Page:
Every year, local county Extension offices receive hundreds of phone calls from homeowners with questions about when to do this or that to their lawns. When do I fertilize? When do I plant grass seed? When do I core aerate? When do I apply pre-emergent herbicides?
Calendar available online
To assist homeowners and landscape professionals, the University of Georgia Turf Team created a one-stop website with current, research-based information on lawn care in Georgia at www.georgiaturf.org.
One of the most important tools that consumers can use in lawn maintenance is a lawn calendar. The turf team website has a lawn calendar for each turfgrass species that can be grown in Georgia: bermudagrass, centipedegrass, tall fescue, zoysiagrass and St. Augustinegrass.
Every homeowner should get a copy of this lawn calendar for their lawn type and keep it handy. If you don’t have access to the Internet, stop by your local UGA Cooperative Extension office and get a free lawn calendar, or call 1-800-ASK-UGA1.
Know your grass and its needs
Proper lawn care can be confusing. For starters, the average homeowner doesn’t even know what type of grass he has.
There are many herbicides that are only labeled for certain lawn types. If you spray a herbicide that doesn’t have your lawn grass listed on the label, there is a good chance you will kill your lawn. Never assume that just because it is labeled for one grass that it can be used on all lawns. If your grass isn’t on the label, don’t use it!
The rules are different from state to state
There is a lot of confusing information on the Internet and on various lawn products about when is the best time to do anything to your lawn. The how and when to fertilize your lawn or when to apply herbicides varies depending on where you live. When to do these tasks in Ohio is not going to work in Georgia and vice-versa because lawns can grow on completely different schedules, depending on temperature, climate zones and rainfall patterns.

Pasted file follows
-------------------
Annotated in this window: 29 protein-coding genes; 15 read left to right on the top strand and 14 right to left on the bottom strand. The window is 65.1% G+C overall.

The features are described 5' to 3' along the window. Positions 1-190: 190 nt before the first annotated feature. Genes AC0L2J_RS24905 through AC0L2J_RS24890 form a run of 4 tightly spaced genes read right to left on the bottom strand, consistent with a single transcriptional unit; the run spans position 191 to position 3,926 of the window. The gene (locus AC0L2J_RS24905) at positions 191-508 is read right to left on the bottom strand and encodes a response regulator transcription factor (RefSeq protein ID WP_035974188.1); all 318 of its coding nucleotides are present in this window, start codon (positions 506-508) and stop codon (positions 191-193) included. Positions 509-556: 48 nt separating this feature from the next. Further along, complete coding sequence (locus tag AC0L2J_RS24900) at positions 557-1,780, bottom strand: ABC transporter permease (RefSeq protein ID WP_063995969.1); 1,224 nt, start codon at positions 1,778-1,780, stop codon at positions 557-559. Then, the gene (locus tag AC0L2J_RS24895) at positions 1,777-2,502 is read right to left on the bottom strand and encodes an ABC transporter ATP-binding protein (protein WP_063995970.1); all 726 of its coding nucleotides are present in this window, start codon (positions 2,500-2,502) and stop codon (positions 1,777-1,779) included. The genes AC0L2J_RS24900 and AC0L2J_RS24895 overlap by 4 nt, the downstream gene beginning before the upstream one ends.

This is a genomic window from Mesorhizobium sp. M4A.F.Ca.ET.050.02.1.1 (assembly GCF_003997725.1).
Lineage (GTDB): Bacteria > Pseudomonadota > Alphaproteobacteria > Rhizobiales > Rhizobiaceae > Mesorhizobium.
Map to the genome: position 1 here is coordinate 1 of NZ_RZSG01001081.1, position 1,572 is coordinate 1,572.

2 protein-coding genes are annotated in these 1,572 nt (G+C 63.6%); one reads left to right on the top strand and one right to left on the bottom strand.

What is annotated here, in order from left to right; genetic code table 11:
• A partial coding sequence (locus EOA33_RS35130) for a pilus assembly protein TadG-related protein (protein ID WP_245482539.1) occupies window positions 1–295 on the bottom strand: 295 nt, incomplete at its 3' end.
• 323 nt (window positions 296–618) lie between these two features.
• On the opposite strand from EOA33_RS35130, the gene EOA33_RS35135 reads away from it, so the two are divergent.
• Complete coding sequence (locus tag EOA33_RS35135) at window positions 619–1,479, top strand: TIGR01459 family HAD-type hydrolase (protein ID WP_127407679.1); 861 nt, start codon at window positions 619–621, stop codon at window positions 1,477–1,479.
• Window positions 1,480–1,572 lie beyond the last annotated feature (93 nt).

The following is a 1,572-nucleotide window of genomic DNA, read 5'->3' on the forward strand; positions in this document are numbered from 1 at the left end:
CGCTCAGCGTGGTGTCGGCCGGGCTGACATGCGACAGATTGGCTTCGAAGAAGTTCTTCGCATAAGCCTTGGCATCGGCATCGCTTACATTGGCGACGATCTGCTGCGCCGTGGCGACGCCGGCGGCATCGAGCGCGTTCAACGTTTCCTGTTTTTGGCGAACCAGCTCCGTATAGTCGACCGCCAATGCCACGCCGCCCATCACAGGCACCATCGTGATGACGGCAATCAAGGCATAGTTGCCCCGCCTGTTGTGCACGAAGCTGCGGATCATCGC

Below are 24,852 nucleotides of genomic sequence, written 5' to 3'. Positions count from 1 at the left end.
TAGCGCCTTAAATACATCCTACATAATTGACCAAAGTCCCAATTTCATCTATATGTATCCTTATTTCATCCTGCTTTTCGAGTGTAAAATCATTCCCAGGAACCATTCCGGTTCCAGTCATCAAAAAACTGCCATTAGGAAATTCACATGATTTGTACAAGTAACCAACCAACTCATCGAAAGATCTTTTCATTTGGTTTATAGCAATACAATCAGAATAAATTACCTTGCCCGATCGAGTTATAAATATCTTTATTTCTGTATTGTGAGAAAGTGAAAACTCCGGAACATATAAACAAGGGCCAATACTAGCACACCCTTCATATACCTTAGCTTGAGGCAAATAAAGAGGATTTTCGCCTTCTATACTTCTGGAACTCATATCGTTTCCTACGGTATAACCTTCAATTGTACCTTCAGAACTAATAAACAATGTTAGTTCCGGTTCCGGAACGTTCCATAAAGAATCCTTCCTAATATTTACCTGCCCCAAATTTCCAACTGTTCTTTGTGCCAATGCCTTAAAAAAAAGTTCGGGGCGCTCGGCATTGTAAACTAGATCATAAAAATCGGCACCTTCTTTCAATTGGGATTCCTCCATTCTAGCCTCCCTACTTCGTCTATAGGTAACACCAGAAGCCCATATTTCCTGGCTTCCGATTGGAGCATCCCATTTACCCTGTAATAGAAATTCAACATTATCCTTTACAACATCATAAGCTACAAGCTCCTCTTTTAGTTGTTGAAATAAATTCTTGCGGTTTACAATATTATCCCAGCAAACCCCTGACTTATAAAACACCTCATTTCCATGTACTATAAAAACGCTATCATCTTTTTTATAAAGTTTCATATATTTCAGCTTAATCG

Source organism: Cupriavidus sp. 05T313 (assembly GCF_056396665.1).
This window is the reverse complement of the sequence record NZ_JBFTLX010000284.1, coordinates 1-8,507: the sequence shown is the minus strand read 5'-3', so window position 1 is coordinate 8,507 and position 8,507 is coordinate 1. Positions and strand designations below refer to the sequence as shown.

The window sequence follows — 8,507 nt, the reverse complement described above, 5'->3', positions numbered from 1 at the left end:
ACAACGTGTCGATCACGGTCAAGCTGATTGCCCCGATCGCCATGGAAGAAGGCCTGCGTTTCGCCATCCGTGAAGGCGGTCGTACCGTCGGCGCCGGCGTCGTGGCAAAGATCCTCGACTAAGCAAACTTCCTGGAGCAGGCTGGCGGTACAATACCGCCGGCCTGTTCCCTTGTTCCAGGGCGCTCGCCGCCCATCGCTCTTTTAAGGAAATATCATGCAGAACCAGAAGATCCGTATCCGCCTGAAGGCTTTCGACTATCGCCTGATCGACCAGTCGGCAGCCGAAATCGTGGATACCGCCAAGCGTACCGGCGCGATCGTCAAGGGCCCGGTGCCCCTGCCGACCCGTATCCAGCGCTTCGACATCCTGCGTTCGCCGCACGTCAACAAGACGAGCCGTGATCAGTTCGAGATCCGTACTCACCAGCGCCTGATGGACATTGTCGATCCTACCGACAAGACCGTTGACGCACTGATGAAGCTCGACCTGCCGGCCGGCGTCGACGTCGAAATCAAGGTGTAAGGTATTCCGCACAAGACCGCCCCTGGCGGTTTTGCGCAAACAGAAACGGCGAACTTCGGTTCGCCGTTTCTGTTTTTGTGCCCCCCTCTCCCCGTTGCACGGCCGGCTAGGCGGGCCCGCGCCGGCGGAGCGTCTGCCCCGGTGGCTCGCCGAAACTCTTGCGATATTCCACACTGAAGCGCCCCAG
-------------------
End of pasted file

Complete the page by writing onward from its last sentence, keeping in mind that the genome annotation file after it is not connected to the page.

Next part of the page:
Remember, every lawn type has a unique maintenance schedule. For example, cool-season grasses such as tall fescue should only be fertilized in the spring and fall. On the other hand, warm-season grasses that go dormant, like bermudagrass, should only be fertilized after soil temperatures at the 4-inch depth are consistently 65 F and then throughout the summer. Warm-season grasses should never be fertilized in the winter. Their dormant roots while will not take up the fertilizer. You basically end up feeding the winter weeds.
Healthy grass wins out over weeds
Most insects, diseases and weeds that affect lawns can be minimized or avoided just by simply providing the proper maintenance at the right time. A thick, healthy turfgrass can out-compete most weed problems and can better tolerate insects, diseases and drought stress. An added benefit to managing your grass properly is that you won’t need to use as many pesticides.
Managing your grass properly begins with sticking to a lawn calendar made for Georgia and not watching what your neighbors are doing. Once you get your proper Georgia lawn calendar, be a good neighbor and print some for neighbors and friends so they can keep a copy handy, too.
(Paul Pugliese is the agriculture & natural resources agent for the University of Georgia Extension office in Bartow County.)
Knowing how high to set your mower blade is just one part of lawn maintenance. Following lawn calendar will help you apply the right fertilizer and herbicide in the proper amounts and at the proper times.Download Image